Updates on how dynamic, risk-managed investment solutions are performing in the current market environment.
Recently, I was listening to an expert on investor psychology who stated, “Investors feel comfortable investing when markets are behaving as they expect.” That made me think about my article about the emotions of fear, uncertainty, and doubt (FUD) and their often negative influence on investors’ decisions.
It also made me think back to the many conversations I have had with investors and advisers about the wide range of uncertainties we all have to face throughout life.
A few years ago, two things made me think about what Flexible Plan does from a different perspective.
Some may be surprised to find out that finance wasn’t my first chosen career path.
I grew up wanting to be a marine biologist. I was so committed that I took six years’ worth of math classes and six years’ worth of science classes while in high school to prepare for college.
Like many advisers and investors who have been following the news lately, you may be wondering how the state of inflation and interest rates will affect your investments.
If you’re like many people I’ve talked to lately, you may be concerned about what the market has in store when the current bull market comes to an end. Will we see a bear market decline in the 30%–40% range? Or, will it be a debilitating decline in the 50%–60% range like we have experienced twice in the past 20 years? No one knows.
This week, I want to talk about a well-documented pattern of investor behavior that does not serve their best interests: letting emotions rule investment decisions. We originally posted a version of this article last year just before the COVID crash.
Before the pandemic, we used to invite financial advisers to visit our home office. These visits let us get to know advisers better and allowed advisers to meet the people who make good things happen behind the scenes when they engage us as a third-party money manager for their investor clients.
When I get the opportunity to share my thoughts in this column, I generally pull from my recent conversations with financial advisers and their clients.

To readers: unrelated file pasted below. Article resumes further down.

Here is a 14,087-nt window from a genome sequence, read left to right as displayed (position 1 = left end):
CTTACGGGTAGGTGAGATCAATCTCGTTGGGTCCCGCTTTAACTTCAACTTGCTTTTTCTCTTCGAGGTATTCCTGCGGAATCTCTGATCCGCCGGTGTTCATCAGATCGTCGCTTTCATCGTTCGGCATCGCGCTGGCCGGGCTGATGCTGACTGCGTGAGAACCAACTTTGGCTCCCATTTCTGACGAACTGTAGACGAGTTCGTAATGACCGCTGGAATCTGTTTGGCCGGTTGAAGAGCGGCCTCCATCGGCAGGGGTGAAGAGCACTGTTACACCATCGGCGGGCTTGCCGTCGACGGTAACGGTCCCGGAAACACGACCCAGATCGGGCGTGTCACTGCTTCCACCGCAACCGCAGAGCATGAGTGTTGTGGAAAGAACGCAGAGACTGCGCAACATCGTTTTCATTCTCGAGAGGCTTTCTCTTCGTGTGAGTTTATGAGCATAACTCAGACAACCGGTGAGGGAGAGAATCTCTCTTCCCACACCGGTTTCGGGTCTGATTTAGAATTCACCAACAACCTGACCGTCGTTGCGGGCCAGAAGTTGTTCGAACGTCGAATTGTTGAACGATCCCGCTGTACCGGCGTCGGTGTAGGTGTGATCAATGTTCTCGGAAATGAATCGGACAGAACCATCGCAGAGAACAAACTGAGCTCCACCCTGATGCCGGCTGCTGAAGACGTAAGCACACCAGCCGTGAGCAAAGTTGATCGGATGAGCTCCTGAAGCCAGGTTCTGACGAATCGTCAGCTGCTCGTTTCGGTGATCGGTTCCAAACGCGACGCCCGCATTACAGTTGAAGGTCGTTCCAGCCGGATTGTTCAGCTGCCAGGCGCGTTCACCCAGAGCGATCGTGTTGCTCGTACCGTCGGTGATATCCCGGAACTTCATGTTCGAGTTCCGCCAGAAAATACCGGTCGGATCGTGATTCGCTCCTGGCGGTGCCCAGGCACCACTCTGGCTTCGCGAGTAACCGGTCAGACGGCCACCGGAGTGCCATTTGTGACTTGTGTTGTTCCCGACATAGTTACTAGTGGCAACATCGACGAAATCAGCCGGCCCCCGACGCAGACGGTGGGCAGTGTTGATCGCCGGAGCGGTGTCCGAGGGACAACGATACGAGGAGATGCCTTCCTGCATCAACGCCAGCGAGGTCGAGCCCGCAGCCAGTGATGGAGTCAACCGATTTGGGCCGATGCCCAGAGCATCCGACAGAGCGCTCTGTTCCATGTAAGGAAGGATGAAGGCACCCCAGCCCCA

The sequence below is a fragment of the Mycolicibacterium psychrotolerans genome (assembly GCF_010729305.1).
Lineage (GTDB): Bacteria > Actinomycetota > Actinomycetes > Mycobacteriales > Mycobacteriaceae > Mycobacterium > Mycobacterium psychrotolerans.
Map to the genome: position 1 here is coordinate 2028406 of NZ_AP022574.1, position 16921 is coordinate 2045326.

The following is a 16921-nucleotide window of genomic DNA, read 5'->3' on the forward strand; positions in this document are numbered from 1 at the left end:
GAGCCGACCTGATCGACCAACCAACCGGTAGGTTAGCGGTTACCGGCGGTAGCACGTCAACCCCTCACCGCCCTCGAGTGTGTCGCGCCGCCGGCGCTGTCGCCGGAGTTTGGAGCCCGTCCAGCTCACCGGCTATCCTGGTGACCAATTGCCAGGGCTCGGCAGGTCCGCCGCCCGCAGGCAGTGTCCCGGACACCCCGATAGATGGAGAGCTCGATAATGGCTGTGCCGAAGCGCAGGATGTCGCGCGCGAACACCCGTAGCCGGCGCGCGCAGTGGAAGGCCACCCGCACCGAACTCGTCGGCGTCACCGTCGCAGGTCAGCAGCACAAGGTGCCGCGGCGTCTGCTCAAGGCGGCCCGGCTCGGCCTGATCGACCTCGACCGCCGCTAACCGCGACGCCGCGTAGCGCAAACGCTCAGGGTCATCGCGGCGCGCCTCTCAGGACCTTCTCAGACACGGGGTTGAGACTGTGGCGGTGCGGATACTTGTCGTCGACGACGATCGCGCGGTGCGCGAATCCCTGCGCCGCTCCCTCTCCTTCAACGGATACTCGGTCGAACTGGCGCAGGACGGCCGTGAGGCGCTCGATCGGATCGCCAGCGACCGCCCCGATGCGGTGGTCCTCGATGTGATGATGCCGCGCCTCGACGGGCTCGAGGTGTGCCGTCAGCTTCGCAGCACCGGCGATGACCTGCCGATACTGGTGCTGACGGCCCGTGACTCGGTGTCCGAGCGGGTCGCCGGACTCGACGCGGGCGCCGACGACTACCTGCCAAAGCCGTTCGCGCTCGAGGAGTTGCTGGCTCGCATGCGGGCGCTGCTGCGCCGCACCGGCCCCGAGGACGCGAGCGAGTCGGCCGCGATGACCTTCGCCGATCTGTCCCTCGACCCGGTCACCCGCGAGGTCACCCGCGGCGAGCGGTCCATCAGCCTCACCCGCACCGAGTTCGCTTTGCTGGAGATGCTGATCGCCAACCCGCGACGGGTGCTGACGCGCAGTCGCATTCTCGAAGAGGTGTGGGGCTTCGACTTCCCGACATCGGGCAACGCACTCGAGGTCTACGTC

Watching the NFL playoff games this past weekend, I noticed the winning teams’ quarterbacks got much of the credit and much of the press. But there are 53 players on each team’s roster and many more behind them contributing to each team’s success.
This week I was listening to an expert on investor psychology who stated, “Investors feel comfortable investing when markets are behaving as they expect.” That made me think about the piece I recently wrote about the emotions of fear, uncertainty, and doubt (FUD) and their often negative influence on investors’ decisions.
Recently I was listening to an interview with a marketing expert who was explaining how marketing campaigns are crafted to change the way people think, shop, and vote. The discussion really got my attention when the guest said that such campaigns are designed to escalate fear, uncertainty, and doubt among the audience. He referred to this approach as a “FUD campaign.”
Today I’d like to discuss the concept of strategic diversification (investing in multiple investment strategies to diversify among asset classes, methodologies, and time frames) in the context of the current market environment.
I have spoken with many financial advisers lately, and, of course, one of the topics at the top of their minds was the recent presidential debate. Some of the advisers I spoke to are committed Democrats and some are committed Republicans. One would never have known that we all watched and heard the same event based on what we each thought we saw, heard, and understood—all of which was reflected through the lens of our personal bias.
Early this morning it dawned on me that I have not looked at the global stock market in some time. As investors, we understandably tend to focus on domestic markets—even though there is a world of opportunity available to us. Those opportunities, including those outside of stocks, are why Flexible Plan builds strategically diversified portfolios.
Some of you may be surprised at how the Dow is performing compared to the other major stock market indexes—not only this year, but also over the past one year and three years.
Why is the stock market so disconnected from what is happening in the economy? And why does it seem like all stocks—no matter what their quality—are going up?Just like you, we grapple with these complex market questions every day in our quest to bring investors better risk-managed investment solutions. These two are the ones I’ve been asked most frequently recently—which makes sense. It does seem like the market is acting illogically … but is it? Let’s take a closer look to see what’s behind it all.
For more than four decades, I have been a professional in the investment business. Some may be surprised to find out, however, that finance wasn’t my first chosen career path.
For most of us, “stress” is considered a bad word (and maybe an ever-present word these days). When we stress about work or relationships, we usually feel miserable.
Two weeks ago, I wrote about behavioral finance and how investors are often their own biggest barriers to investing success. The market action since February 19 has presented us with the perfect stage to see these common investing behaviors play out.
Successful investors know managing risk is as important in good times as in bad.
Last week I heard a couple of unrelated items that brought to mind a good investment practice every investor should follow: risk management. However, as with many things in life, good practices often slip in importance when times are good.